This master STL file was then used to 3 dimensionally print 36 identical resin models using a Form 2 printer (Formlabs, Somerville, Mass) and a grey photopolymer resin (FLGPGR02; Formlabs). Specifically, each print job yielded 3 resin models, and 4 print jobs were completed at each of the 3 layer heights (25, 50, and 100 μm) to produce a total of 36 models (12 per layer height). All models were printed so that the occlusal plane was parallel to the build platform, and the tooth cusps were oriented away from the build platform ( Fig 1 , C ).
At the completion of each print job, the models ( Fig 1 , D ) were removed from the build platform and washed in 2 separate immersion baths of 2-propanol for 10 minutes each, per the manufacturer’s instructions. The models were removed from the second bath and allowed to air dry at room temperature. The bottom of each model was labeled to identify its layer height and corresponding print job.
An additional 48 models based on the master STL file were fabricated from the following 3D printers by third-party laboratories: Juell 3D (Park Dental, New York, NY) (12 models printed with 100-μm layer height), Objet Eden260V Dental Advantage (Stratasys, Eden Prairie, Minn) (12 models printed with 28-μm layer height), large-frame Vector 3SP (EnvisionTEC, Dearborn, Mich) (12 models printed with 100 μm layer height), and Perfactory Desktop Vida (EnvisionTEC) (12 models printed with 100-μm layer height). The Objet printer varied from the other printers in vertical resolution because it is an inkjet printer and prints in a layer height of either 16 or 28 μm. All additional models were also printed so that the occlusal plane was parallel with the build platform, and the tooth cusps were oriented away from the build platform. The bottom of each model was labeled to identify its printer source and given a number for model identification.
All 84 printed models were digitally scanned using a R700 desktop scanner (3Shape, Copenhagen, Denmark) to produce an STL digital representation of the physical model. Lemos et al found that this scanner was reliable in producing a digital version of a physical model. The scanner was calibrated before use and all models placed in the same orientation on the scanner bed platform. Each digital model, including the modified master STL model, was cropped to exclude nonanatomic portions of the file. The digital model for each printed part (labeled as the test file) was then individually superimposed on the master STL file (labeled as the reference file) using an automated best-fit algorithm as shown in Figure 2 (Geomagic Control 2015.1.1; 3D Systems, Rock Hill, SC).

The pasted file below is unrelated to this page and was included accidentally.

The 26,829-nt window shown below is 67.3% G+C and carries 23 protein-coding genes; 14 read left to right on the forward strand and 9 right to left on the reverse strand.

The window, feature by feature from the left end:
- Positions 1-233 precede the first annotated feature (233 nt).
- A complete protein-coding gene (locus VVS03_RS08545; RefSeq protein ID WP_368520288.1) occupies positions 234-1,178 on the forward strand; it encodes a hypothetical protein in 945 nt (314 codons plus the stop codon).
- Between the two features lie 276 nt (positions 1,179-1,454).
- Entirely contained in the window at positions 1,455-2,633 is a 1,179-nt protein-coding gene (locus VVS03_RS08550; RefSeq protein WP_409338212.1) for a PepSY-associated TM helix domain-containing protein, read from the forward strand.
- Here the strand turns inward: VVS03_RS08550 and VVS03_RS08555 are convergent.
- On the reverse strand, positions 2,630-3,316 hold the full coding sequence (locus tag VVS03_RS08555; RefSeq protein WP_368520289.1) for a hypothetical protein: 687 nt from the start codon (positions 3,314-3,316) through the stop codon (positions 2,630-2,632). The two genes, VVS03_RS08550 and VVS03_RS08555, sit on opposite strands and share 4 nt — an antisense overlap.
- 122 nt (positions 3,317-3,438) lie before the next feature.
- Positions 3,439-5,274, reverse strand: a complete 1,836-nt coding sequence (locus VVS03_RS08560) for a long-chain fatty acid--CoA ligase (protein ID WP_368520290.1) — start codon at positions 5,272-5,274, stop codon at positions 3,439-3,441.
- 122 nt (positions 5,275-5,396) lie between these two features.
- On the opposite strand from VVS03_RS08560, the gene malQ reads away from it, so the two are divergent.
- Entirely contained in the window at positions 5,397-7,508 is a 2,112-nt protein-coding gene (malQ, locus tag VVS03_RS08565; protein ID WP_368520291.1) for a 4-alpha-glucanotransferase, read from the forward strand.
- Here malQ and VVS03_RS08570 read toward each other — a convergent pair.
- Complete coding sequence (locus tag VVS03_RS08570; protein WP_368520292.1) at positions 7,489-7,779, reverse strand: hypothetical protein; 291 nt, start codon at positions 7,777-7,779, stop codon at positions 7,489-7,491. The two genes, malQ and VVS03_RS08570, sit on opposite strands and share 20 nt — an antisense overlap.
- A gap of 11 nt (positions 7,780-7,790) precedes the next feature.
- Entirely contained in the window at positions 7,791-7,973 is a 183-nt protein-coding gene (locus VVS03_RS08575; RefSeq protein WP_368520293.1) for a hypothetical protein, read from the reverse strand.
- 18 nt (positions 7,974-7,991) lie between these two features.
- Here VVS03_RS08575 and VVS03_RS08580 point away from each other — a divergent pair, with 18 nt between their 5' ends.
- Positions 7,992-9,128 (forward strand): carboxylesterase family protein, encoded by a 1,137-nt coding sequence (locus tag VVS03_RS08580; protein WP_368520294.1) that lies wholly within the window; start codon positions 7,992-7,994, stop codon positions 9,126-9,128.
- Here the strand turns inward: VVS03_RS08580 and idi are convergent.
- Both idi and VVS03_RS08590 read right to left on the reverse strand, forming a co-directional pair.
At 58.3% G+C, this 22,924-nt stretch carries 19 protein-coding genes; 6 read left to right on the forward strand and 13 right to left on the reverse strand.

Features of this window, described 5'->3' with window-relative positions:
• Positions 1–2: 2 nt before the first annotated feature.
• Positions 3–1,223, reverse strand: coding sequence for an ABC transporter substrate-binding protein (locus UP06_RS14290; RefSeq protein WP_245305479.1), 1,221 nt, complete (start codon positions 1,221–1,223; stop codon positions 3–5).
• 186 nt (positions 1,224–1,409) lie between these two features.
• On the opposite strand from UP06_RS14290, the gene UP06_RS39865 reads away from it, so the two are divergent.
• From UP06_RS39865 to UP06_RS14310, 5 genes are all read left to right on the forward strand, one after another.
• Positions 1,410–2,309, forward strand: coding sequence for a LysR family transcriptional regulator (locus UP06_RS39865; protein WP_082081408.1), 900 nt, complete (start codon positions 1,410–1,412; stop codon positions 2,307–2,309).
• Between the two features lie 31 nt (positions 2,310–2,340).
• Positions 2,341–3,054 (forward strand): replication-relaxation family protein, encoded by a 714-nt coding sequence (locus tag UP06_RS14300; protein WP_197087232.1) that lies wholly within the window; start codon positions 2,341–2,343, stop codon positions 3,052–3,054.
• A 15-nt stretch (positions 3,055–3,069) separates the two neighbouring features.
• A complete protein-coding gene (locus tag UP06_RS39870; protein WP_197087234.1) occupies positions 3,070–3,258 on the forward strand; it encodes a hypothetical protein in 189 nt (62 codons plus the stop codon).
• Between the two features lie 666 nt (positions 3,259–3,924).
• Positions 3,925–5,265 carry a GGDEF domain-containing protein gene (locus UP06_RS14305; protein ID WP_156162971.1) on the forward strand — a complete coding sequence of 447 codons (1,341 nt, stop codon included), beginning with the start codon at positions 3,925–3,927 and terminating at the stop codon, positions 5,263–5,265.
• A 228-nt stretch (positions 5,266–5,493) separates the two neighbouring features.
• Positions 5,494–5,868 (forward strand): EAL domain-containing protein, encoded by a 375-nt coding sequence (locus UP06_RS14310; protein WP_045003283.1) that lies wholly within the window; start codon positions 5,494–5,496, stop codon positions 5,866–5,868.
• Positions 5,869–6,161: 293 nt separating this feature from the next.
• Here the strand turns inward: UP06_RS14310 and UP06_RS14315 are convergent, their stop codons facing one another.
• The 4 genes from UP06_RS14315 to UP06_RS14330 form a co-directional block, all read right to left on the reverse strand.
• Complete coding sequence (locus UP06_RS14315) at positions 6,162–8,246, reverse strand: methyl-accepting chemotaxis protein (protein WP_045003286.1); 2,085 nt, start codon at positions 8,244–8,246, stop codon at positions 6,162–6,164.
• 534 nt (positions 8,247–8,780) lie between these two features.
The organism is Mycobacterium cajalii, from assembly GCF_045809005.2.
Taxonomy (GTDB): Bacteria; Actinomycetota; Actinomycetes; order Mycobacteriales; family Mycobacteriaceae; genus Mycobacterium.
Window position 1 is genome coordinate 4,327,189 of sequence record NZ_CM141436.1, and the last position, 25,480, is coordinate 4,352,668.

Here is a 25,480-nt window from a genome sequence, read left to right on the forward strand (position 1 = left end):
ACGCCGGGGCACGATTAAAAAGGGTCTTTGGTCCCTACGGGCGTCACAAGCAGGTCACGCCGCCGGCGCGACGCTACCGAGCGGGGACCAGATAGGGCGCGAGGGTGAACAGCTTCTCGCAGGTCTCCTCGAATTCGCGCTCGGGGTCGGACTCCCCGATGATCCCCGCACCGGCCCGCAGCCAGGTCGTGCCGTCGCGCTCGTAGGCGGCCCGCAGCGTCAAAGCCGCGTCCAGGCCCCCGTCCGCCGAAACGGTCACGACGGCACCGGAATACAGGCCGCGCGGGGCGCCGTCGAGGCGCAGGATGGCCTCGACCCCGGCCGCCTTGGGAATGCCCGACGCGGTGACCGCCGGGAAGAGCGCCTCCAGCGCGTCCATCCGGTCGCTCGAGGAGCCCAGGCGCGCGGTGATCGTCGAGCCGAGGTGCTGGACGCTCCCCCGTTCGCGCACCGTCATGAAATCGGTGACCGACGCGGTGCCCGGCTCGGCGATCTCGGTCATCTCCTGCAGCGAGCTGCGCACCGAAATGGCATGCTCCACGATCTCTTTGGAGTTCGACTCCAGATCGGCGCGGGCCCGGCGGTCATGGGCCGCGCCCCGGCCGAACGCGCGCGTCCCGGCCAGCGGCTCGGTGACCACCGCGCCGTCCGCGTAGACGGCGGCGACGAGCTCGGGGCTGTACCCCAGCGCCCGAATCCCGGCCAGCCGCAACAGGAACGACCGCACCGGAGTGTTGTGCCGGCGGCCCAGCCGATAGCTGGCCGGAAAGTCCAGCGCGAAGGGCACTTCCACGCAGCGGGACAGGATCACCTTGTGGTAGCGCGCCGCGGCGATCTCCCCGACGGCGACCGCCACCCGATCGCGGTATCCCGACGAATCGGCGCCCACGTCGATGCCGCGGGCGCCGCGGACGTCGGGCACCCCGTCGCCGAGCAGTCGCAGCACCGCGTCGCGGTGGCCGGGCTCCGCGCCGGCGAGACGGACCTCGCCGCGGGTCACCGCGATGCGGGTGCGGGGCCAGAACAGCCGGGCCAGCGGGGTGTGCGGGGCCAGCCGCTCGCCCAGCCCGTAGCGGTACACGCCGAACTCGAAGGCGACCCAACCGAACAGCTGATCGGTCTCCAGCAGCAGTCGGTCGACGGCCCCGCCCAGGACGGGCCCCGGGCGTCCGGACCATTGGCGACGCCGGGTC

STL files essentially comprise a meshwork of triangulated surfaces, with points residing at the vertices of each mesh triangle. A 0.25-mm threshold parameter was set in the Geomagic software to analyze differences between the master digital file (reference file) and each superimposed model scan (test file) ( Fig 2 ). Any points in the test file deviating more than 0.25 mm in the positive and negative directions were considered to be beyond the upper and lower bounds, respectively ( Fig 3 ). Reports were generated for each superimposition that elucidated the total number of points in each superimposition and the total positive and negative deviations separately.
Mean average absolute deviations, mean percentages of points outside the upper and lower bounds, and mean total percentages of the points outside the bounds of the superimpositions were analyzed using 1-way analysis of variance (ANOVA) to examine the effect of layer height and type of printer, respectively. Histograms and stem-leaf plots were depicted and inspected to confirm the normality of the data. Least-square means and 95% confidence intervals (95% CI) were reported for each layer height or type of printer. Pairwise comparisons were conducted among all levels of the factors of study interest. The Tukey method was used to adjust for multiple pairwise comparisons. All P values were 2-sided, and P values less than 0.05 were considered significant. All statistical analyses were performed using statistical analysis software (SAS 9.4; SAS Institute, Cary, NC).
One-way ANOVA ( P <0.001) indicated a statistically significant difference in the average absolute deviations between each of the 3 treatment groups printed with the Form 2 SLA printer (25, 50, and 100 μm). Post hoc comparisons indicated that the 100-μm layer height group had the least average overall deviation at 0.064 mm (95% CI, 0.060 mm-0.068 mm), followed by the 50-μm layer height group at 0.076 mm (95% CI, 0.072 mm-0.080 mm), and the 25-μm layer height group at 0.083 mm (95% CI, 0.079 mm-0.087 mm) ( Fig 4 ). The 100-μm layer height group also had the fewest points beyond the upper and lower bounds with a total at 0.38% (95% CI, 0.10%-0.65%), again followed by the 50-μm layer height group at 1.15% (95% CI, 0.87%-1.42%), which had fewer points beyond the positive and negative thresholds than did the 25-μm layer height group at 1.71% (95% CI, 1.44%-1.98%). The Tukey post hoc pairwise comparisons found each of these differences between layer height groups to be statistically significant ( P <0.05) ( Fig 5 ).